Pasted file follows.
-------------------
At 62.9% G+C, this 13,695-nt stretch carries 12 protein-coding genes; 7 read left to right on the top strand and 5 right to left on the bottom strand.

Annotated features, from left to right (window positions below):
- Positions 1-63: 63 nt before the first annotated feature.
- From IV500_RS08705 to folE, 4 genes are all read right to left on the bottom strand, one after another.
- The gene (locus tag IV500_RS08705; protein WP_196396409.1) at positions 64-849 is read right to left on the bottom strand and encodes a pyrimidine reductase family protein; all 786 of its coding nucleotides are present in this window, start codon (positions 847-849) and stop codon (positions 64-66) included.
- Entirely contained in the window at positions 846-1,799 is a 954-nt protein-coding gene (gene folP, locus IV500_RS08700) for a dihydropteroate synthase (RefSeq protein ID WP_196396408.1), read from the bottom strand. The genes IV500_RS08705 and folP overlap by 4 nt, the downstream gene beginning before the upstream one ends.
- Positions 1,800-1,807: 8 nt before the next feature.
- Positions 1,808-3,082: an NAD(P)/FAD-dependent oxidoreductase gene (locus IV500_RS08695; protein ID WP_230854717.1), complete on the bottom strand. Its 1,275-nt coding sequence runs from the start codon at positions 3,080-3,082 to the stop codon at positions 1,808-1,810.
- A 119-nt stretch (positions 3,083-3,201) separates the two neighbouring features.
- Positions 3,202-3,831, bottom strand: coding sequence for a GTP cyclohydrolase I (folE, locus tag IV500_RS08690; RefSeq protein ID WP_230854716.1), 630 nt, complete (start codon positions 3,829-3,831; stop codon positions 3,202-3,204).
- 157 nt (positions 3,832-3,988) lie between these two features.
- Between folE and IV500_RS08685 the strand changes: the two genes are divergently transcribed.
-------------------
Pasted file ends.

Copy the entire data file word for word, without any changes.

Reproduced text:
At 62.9% G+C, this 13,695-nt stretch carries 12 protein-coding genes; 7 read left to right on the top strand and 5 right to left on the bottom strand.

Annotated features, from left to right (window positions below):
- Positions 1-63: 63 nt before the first annotated feature.
- From IV500_RS08705 to folE, 4 genes are all read right to left on the bottom strand, one after another.
- The gene (locus tag IV500_RS08705; protein WP_196396409.1) at positions 64-849 is read right to left on the bottom strand and encodes a pyrimidine reductase family protein; all 786 of its coding nucleotides are present in this window, start codon (positions 847-849) and stop codon (positions 64-66) included.
- Entirely contained in the window at positions 846-1,799 is a 954-nt protein-coding gene (gene folP, locus IV500_RS08700) for a dihydropteroate synthase (RefSeq protein ID WP_196396408.1), read from the bottom strand. The genes IV500_RS08705 and folP overlap by 4 nt, the downstream gene beginning before the upstream one ends.
- Positions 1,800-1,807: 8 nt before the next feature.
- Positions 1,808-3,082: an NAD(P)/FAD-dependent oxidoreductase gene (locus IV500_RS08695; protein ID WP_230854717.1), complete on the bottom strand. Its 1,275-nt coding sequence runs from the start codon at positions 3,080-3,082 to the stop codon at positions 1,808-1,810.
- A 119-nt stretch (positions 3,083-3,201) separates the two neighbouring features.
- Positions 3,202-3,831, bottom strand: coding sequence for a GTP cyclohydrolase I (folE, locus tag IV500_RS08690; RefSeq protein ID WP_230854716.1), 630 nt, complete (start codon positions 3,829-3,831; stop codon positions 3,202-3,204).
- 157 nt (positions 3,832-3,988) lie between these two features.
- Between folE and IV500_RS08685 the strand changes: the two genes are divergently transcribed.